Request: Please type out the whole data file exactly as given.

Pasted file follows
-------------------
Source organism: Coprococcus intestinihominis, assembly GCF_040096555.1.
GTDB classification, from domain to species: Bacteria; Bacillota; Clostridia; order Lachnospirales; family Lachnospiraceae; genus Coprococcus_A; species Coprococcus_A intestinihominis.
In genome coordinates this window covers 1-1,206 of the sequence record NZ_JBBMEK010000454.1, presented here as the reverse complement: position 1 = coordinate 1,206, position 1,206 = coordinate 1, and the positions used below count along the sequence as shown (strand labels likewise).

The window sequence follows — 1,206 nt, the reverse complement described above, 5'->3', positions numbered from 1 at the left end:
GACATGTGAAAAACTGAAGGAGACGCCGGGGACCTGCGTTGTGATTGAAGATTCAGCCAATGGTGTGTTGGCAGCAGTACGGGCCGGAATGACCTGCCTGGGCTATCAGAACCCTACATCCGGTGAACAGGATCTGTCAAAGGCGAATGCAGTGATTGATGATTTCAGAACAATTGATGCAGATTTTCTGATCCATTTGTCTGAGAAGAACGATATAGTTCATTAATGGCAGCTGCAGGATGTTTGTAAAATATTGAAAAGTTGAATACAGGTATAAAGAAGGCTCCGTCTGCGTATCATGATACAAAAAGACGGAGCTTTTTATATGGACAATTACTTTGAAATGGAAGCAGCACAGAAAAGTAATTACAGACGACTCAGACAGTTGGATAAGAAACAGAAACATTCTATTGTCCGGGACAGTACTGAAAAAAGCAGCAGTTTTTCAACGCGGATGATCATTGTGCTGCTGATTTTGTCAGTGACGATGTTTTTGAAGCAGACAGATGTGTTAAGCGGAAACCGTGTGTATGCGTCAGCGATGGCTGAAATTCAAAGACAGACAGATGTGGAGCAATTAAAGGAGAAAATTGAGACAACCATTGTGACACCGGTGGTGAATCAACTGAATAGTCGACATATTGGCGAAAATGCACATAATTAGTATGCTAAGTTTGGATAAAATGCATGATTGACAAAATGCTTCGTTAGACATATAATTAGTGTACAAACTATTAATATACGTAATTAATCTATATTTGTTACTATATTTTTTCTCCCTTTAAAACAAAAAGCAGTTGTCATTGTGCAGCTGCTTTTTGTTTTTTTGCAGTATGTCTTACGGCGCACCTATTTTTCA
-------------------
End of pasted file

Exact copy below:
Source organism: Coprococcus intestinihominis, assembly GCF_040096555.1.
GTDB classification, from domain to species: Bacteria; Bacillota; Clostridia; order Lachnospirales; family Lachnospiraceae; genus Coprococcus_A; species Coprococcus_A intestinihominis.
In genome coordinates this window covers 1-1,206 of the sequence record NZ_JBBMEK010000454.1, presented here as the reverse complement: position 1 = coordinate 1,206, position 1,206 = coordinate 1, and the positions used below count along the sequence as shown (strand labels likewise).

The window sequence follows — 1,206 nt, the reverse complement described above, 5'->3', positions numbered from 1 at the left end:
GACATGTGAAAAACTGAAGGAGACGCCGGGGACCTGCGTTGTGATTGAAGATTCAGCCAATGGTGTGTTGGCAGCAGTACGGGCCGGAATGACCTGCCTGGGCTATCAGAACCCTACATCCGGTGAACAGGATCTGTCAAAGGCGAATGCAGTGATTGATGATTTCAGAACAATTGATGCAGATTTTCTGATCCATTTGTCTGAGAAGAACGATATAGTTCATTAATGGCAGCTGCAGGATGTTTGTAAAATATTGAAAAGTTGAATACAGGTATAAAGAAGGCTCCGTCTGCGTATCATGATACAAAAAGACGGAGCTTTTTATATGGACAATTACTTTGAAATGGAAGCAGCACAGAAAAGTAATTACAGACGACTCAGACAGTTGGATAAGAAACAGAAACATTCTATTGTCCGGGACAGTACTGAAAAAAGCAGCAGTTTTTCAACGCGGATGATCATTGTGCTGCTGATTTTGTCAGTGACGATGTTTTTGAAGCAGACAGATGTGTTAAGCGGAAACCGTGTGTATGCGTCAGCGATGGCTGAAATTCAAAGACAGACAGATGTGGAGCAATTAAAGGAGAAAATTGAGACAACCATTGTGACACCGGTGGTGAATCAACTGAATAGTCGACATATTGGCGAAAATGCACATAATTAGTATGCTAAGTTTGGATAAAATGCATGATTGACAAAATGCTTCGTTAGACATATAATTAGTGTACAAACTATTAATATACGTAATTAATCTATATTTGTTACTATATTTTTTCTCCCTTTAAAACAAAAAGCAGTTGTCATTGTGCAGCTGCTTTTTGTTTTTTTGCAGTATGTCTTACGGCGCACCTATTTTTCA